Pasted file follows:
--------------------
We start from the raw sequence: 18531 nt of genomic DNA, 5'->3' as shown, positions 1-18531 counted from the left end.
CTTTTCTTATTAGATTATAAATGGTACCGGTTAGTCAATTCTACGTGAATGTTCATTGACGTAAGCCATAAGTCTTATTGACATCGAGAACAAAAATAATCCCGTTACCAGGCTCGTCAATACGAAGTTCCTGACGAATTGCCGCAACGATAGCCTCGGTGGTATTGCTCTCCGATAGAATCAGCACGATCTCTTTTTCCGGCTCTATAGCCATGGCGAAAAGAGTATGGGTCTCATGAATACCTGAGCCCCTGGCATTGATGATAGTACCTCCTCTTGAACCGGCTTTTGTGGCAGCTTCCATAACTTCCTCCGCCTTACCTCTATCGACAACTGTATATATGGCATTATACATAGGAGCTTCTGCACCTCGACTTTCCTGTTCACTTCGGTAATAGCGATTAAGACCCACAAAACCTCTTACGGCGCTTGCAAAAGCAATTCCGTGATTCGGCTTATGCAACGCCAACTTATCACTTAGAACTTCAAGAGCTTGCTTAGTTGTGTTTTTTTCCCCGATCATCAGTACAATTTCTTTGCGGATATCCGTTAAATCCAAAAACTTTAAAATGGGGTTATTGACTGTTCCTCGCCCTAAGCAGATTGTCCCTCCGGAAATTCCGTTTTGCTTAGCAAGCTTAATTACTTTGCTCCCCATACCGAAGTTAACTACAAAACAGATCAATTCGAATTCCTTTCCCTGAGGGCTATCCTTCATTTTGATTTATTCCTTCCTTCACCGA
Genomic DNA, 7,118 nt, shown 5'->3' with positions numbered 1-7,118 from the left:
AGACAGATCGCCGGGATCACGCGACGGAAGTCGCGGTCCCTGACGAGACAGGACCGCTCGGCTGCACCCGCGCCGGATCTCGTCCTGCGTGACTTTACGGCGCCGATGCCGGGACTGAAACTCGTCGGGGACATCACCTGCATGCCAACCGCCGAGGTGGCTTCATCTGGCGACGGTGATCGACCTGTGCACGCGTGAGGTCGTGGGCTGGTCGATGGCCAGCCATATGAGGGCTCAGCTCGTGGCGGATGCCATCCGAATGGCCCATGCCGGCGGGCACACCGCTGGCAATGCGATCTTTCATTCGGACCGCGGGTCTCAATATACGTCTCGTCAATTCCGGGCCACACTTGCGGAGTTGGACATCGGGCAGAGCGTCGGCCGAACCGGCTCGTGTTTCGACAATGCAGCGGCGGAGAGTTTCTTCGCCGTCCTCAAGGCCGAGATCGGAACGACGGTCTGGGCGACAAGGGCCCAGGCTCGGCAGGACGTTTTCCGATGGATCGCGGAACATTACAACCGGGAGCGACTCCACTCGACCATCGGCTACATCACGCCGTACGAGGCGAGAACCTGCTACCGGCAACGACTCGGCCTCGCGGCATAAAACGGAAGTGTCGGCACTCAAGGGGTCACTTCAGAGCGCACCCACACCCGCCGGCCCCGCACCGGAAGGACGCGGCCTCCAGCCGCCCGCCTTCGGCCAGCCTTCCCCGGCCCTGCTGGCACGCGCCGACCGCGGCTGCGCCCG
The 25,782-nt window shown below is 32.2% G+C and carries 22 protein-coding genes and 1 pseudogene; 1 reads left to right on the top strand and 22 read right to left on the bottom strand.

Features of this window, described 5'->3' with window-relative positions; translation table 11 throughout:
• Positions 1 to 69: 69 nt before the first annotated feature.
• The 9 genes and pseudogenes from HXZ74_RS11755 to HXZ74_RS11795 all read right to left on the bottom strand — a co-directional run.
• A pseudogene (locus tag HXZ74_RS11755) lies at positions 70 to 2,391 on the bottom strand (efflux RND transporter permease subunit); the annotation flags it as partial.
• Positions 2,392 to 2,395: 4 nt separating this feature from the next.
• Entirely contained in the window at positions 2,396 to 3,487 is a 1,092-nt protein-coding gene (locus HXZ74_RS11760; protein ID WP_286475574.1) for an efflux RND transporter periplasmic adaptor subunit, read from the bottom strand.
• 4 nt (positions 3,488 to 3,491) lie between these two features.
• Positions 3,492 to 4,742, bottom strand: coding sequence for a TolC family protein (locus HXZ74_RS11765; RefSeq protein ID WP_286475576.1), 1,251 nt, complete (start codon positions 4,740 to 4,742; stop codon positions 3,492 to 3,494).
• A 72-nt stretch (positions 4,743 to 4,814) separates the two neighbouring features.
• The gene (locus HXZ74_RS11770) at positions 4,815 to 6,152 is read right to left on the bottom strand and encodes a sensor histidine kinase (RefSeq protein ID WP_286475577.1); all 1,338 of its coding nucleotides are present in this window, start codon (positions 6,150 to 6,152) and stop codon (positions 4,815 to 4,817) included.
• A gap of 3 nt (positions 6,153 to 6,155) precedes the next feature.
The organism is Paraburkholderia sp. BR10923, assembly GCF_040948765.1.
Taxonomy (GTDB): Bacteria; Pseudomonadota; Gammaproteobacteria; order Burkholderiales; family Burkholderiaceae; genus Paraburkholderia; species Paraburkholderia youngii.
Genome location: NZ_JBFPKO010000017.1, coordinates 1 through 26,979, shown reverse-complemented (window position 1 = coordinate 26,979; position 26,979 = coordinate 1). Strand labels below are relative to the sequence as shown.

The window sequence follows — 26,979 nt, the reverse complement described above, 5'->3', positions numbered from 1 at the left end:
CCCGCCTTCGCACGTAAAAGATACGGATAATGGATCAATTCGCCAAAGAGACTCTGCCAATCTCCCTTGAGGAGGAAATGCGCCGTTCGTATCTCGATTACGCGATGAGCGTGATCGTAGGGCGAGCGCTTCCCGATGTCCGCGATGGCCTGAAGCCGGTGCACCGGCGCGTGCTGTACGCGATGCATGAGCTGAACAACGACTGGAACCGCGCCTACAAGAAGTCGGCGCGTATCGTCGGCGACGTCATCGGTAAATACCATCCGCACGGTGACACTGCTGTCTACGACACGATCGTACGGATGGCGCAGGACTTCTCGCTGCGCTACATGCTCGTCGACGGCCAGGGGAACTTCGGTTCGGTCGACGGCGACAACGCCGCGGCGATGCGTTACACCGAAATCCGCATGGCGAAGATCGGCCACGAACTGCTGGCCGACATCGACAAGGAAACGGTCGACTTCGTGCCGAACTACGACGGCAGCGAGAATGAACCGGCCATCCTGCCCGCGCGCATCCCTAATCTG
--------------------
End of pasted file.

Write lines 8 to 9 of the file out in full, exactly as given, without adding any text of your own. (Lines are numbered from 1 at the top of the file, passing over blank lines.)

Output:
• The 9 genes and pseudogenes from HXZ74_RS11755 to HXZ74_RS11795 all read right to left on the bottom strand — a co-directional run.
• A pseudogene (locus tag HXZ74_RS11755) lies at positions 70 to 2,391 on the bottom strand (efflux RND transporter permease subunit); the annotation flags it as partial.